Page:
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darbies

[dahr-beez]
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plural noun British Slang.
  1. handcuffs; manacles.

Origin of darbies

First recorded in 1565–75; probably from the phrase Darby's bonds a rigid bond, perhaps named after a noted 16th-century usurer

darby

[dahr-bee]
noun, plural dar·bies. Building Trades.
  1. a float having two handles, used by plasterers.

Origin of darby

1565–75; perhaps after a proper name or Derby, England
Dictionary.com Unabridged Based on the Random House Unabridged Dictionary, © Random House, Inc. 2018

Examples from the Web for darbies

Historical Examples

  • That's not in my department, I shall have the darbies on him some day.

    The International Monthly, Volume 3, No. 2, May, 1851

    Various

  • Look at the wee han's on 'em to slip out of darbies like the same.

    Tropic Days

    E. J. Banfield

  • I have put the darbies on the most terrible ruffian of modern times.'

    The Exploits of Juve

    Pierre Souvestre and Marcel Allain

  • Here, constables, put the darbies on 'em, and take 'em back to Hobarton.'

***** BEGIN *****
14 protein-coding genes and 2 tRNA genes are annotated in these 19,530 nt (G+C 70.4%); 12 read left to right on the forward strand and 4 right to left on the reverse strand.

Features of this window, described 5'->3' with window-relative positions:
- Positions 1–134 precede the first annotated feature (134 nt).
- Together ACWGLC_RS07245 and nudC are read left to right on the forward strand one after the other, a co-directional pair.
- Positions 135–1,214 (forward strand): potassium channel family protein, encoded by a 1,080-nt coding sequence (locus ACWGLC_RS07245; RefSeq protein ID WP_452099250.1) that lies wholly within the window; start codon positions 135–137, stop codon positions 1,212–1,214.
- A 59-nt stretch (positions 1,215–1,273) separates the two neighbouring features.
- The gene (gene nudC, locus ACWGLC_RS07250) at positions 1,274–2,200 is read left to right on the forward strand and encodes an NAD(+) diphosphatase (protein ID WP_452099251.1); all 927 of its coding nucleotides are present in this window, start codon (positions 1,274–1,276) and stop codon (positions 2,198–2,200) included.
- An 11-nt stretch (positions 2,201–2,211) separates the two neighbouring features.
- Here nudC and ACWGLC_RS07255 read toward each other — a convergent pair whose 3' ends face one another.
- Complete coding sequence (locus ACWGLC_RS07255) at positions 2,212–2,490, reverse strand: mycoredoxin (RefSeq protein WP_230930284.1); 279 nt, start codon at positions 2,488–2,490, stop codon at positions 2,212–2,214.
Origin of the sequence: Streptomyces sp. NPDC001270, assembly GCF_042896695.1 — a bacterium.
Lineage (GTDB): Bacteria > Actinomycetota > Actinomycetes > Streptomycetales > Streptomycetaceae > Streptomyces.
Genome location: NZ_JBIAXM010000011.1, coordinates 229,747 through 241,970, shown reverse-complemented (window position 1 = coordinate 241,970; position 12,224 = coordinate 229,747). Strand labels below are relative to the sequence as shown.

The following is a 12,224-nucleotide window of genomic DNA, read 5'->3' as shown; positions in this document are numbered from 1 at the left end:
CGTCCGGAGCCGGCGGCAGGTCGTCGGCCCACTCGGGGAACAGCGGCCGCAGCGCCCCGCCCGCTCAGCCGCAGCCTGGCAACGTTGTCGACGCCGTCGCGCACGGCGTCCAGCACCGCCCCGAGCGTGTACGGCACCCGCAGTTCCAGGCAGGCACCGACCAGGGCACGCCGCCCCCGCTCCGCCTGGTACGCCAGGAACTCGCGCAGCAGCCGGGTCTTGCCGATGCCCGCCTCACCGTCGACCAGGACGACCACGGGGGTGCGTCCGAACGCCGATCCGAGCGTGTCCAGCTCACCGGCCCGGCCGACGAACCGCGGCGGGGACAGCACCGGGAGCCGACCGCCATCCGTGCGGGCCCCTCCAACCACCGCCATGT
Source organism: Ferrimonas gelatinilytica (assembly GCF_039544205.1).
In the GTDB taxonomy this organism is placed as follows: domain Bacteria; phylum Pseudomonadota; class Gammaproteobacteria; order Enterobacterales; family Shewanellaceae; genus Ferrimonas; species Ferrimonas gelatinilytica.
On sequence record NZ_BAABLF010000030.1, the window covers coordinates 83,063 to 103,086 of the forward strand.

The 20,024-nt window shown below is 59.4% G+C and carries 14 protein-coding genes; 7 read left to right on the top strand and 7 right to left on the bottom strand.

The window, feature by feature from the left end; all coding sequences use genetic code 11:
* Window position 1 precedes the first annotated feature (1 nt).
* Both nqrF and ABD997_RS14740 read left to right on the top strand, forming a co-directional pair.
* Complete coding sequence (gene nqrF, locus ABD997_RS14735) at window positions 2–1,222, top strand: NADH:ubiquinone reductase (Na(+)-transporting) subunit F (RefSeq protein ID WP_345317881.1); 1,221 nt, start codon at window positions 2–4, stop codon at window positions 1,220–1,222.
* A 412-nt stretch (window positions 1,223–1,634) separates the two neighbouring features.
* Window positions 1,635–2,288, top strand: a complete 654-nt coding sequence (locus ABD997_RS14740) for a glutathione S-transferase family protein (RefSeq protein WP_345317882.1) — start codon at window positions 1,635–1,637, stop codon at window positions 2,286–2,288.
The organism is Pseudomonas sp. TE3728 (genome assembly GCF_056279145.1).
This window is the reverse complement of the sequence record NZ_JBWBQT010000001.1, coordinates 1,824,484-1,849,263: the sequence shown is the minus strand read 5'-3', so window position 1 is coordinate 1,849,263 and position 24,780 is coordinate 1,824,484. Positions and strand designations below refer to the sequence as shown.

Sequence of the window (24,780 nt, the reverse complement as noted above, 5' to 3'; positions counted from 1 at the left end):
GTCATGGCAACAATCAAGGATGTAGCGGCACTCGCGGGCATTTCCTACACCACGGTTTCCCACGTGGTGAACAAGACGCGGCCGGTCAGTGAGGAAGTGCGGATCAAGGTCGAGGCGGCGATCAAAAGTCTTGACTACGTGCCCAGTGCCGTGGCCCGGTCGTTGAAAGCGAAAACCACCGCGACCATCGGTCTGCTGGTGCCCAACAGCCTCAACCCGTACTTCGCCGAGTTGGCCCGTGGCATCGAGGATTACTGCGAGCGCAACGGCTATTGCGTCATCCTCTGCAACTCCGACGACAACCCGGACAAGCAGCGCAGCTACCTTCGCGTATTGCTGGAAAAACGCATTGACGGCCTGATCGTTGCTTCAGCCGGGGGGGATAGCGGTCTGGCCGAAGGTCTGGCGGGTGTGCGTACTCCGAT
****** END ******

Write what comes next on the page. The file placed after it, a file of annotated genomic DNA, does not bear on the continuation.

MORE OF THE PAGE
The Book of the Bush

    George Dunderdale

  • And then the darbies were on him, and soon after they were off me.


British Dictionary definitions for darbies

darbies

pl n
  1. British short for handcuffsSee handcuff

Word Origin

C16: perhaps from the phrase Father Derby's or Father Darby's bonds, a rigid agreement between a usurer and his client

Darby

noun
  1. Abraham. 1677–1717, British iron manufacturer: built the first coke-fired blast furnace (1709)
Collins English Dictionary - Complete & Unabridged 2012 Digital Edition © William Collins Sons & Co. Ltd. 1979, 1986 © HarperCollins Publishers 1998, 2000, 2003, 2005, 2006, 2007, 2009, 2012